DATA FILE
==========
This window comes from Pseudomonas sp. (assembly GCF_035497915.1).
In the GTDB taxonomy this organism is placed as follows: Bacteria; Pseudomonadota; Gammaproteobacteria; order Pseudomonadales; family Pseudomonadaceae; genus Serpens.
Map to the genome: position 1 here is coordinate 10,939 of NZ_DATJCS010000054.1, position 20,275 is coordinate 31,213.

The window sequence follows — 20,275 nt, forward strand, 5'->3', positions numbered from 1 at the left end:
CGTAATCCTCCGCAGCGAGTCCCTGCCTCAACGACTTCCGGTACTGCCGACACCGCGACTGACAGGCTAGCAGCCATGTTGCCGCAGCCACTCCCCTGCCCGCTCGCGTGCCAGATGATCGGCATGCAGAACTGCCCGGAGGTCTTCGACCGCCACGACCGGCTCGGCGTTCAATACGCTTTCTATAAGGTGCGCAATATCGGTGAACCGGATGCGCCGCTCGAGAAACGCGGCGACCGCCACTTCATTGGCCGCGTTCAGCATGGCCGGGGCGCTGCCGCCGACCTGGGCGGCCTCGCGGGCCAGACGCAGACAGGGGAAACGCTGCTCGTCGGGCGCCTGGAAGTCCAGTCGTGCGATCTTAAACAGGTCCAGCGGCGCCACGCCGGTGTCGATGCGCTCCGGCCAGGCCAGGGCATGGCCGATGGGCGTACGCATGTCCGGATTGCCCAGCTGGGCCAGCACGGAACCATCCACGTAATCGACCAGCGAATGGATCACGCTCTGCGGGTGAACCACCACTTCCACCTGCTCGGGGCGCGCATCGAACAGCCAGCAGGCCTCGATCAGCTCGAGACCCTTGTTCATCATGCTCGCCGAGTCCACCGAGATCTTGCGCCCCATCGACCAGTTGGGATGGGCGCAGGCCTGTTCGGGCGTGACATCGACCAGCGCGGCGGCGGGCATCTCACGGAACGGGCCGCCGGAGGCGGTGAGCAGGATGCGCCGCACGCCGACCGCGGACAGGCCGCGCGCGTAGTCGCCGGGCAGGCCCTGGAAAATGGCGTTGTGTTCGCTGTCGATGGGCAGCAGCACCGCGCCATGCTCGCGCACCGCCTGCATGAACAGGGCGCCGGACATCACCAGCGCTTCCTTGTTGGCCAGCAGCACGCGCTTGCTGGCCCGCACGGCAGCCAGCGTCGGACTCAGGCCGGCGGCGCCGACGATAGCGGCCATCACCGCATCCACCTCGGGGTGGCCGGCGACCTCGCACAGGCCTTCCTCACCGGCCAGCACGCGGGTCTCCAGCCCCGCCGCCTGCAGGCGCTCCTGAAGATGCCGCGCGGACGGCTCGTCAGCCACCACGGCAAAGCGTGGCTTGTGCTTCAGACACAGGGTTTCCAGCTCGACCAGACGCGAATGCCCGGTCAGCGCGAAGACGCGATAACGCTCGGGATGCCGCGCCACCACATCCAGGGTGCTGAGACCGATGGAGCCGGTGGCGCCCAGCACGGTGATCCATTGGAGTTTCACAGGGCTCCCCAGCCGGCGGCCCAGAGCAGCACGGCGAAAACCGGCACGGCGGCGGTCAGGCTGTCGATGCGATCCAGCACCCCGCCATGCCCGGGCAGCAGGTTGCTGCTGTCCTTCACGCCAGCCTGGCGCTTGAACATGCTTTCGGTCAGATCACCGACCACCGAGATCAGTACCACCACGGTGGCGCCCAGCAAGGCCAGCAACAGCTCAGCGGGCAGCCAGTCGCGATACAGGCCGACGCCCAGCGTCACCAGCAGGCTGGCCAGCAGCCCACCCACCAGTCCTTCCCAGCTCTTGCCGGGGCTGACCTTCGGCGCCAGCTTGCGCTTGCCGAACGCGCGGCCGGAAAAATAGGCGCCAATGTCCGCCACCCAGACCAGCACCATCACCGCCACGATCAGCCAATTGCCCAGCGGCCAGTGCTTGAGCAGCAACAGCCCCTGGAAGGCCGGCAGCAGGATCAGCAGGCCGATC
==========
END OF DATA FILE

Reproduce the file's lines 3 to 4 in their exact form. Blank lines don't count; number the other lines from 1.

Map to the genome: position 1 here is coordinate 10,939 of NZ_DATJCS010000054.1, position 20,275 is coordinate 31,213.

The window sequence follows — 20,275 nt, forward strand, 5'->3', positions numbered from 1 at the left end: